This guitar is in the style of a Martin 000.
Martin has been making guitars since 1833, and guitars used to be a lot smaller. The original sizes were from 5 to 1, with 1 being the largest. As popular music changed and musicians wanted bigger, louder guitars, they started having to go to the aughts since they were already out of numbers, and made a 0, 00, and 000. This one is based on a 12-fret 000 model, with “12-fret” referring to where the neck meets the body (a more modern 000 neck would meet the body at the 14th fret and the headstock wouldn’t be slotted.)
This was made from a Stew Mac kit, and was my first real attempt at putting together an acoustic guitar. The Stew Mac kits are somewhat serviced, meaning that some key things are already done (the neck is shaped, the sides are bent, the rosette channel is cut, etc.) but it was still quite a challenge to build on the kitchen table of my first apartment, before I had a shop. There were pieces of purfling showing up when I moved out.
Although I made this like 20 years ago and didn’t really know what I was doing, it’s still my primary acoustic.
The top is Sitka spruce and the back and sides are Honduran mahogany. The neck is also mahogany, with an ebony fingerboard and rosewood peghead overlay. It has ivoroid binding with black/white/black purfling, and routing the stepped channels for that with a Dremel aged me several years. There is also mother of pearl and abalone inlay all over this thing, which looks ridiculous to me by my current tastes, but I guess I was trying to put my mark on it at the time and didn’t have the knowledge or skill to do much else. I barely had tools…I had to go to my parents’ house to use my dad’s drill press to make the spool clamps that I used to glue on the soundboard and back. I also put a pickup in it for some reason. Most acoustic pickup systems have on-board preamps, but I’ve always hated dealing with batteries and certainly wasn’t going to cut holes in the side of it for a control panel, so this has a passive K&K soundboard pickup under the bridge plate that goes straight to the jack, which is incorporated into the strap peg.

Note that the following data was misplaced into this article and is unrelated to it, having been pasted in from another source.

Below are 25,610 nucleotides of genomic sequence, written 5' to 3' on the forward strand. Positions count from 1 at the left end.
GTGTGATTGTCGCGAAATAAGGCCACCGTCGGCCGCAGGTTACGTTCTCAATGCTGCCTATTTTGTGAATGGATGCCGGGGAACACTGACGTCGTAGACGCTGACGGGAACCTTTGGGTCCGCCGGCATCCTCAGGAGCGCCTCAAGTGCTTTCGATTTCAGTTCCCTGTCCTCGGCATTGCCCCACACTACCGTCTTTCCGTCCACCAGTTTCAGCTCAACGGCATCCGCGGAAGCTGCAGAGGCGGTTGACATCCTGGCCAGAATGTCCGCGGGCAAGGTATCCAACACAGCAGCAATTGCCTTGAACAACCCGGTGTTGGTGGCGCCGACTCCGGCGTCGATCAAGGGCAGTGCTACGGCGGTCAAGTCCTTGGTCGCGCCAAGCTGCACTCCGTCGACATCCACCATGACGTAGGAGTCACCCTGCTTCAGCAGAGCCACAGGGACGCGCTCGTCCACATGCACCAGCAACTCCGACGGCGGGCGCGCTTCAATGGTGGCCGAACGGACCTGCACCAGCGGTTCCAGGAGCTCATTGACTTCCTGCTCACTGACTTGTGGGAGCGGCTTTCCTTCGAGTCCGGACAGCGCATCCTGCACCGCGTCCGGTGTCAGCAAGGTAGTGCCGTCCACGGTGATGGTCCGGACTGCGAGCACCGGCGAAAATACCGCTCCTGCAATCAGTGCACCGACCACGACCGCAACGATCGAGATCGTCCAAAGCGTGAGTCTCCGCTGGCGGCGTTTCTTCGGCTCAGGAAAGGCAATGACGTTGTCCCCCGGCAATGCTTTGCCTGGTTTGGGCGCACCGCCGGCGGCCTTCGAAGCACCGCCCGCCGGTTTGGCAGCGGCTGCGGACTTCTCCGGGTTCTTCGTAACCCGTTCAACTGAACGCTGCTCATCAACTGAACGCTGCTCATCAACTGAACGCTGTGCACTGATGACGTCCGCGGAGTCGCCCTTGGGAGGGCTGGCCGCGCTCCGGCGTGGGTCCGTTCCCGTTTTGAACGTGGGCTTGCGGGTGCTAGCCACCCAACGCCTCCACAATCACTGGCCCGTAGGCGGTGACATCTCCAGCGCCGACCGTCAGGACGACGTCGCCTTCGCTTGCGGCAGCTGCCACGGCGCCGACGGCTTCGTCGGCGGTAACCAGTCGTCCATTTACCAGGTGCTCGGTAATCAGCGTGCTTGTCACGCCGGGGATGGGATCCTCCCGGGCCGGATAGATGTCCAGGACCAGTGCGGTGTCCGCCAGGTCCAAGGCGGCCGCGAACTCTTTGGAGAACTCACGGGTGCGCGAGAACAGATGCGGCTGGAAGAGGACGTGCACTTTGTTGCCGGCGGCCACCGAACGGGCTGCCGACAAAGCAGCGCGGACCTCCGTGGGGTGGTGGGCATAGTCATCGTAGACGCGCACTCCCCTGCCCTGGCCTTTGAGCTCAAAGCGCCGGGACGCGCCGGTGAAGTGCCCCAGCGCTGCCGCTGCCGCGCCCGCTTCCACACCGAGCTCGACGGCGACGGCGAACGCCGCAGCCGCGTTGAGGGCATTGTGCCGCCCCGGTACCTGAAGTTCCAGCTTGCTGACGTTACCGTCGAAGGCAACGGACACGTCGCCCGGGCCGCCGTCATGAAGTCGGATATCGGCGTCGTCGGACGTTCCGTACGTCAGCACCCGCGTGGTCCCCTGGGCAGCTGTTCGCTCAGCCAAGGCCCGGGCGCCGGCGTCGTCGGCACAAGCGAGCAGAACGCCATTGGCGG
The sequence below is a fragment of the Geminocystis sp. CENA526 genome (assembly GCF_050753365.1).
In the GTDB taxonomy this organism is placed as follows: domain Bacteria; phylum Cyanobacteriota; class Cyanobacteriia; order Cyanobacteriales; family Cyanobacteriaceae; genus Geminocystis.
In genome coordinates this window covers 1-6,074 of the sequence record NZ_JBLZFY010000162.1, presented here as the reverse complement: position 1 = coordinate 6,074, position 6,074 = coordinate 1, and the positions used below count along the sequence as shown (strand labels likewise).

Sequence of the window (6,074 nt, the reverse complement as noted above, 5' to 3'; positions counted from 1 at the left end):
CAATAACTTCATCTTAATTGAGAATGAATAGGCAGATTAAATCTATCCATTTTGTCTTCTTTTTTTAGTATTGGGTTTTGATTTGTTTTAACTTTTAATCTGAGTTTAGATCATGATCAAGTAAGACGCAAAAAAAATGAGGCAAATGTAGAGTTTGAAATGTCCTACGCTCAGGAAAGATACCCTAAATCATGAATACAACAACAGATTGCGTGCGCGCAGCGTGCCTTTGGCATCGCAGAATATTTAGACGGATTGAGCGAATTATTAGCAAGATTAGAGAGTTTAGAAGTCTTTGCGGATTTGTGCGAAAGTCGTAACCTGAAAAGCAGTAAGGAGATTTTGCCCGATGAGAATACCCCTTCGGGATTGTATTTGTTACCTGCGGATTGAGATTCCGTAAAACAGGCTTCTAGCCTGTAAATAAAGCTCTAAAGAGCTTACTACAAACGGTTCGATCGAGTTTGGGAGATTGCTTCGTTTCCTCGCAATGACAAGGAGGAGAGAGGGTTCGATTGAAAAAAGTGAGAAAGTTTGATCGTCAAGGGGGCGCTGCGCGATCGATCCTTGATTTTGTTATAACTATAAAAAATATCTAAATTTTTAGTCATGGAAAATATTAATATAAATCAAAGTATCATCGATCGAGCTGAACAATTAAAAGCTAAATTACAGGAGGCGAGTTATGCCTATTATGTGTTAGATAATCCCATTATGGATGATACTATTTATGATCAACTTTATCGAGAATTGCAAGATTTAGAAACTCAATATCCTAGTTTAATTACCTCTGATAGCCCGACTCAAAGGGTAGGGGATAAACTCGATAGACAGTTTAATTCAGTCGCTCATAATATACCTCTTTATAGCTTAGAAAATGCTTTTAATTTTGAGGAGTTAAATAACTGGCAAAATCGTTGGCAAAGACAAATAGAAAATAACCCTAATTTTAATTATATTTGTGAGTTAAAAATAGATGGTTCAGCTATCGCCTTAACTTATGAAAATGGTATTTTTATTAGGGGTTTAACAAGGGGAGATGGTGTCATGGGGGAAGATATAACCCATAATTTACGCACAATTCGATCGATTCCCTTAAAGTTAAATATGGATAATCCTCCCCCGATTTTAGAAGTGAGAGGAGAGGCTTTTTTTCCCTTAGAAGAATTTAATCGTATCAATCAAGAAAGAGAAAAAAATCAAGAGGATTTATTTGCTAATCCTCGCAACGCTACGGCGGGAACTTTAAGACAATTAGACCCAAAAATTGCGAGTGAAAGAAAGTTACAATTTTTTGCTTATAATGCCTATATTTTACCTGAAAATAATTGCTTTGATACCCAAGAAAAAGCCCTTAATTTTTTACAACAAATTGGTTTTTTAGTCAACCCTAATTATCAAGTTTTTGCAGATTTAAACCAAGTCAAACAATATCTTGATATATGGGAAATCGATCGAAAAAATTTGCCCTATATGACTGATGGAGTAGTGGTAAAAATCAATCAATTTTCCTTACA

I took a shot at tuning the top of this, but I think you have to do 10,000 of hours of that before it actually starts to make sense, and I had none. That said, just following the instructions got me pretty far, and for my purposes, I’ve never really wanted anything more from an acoustic guitar.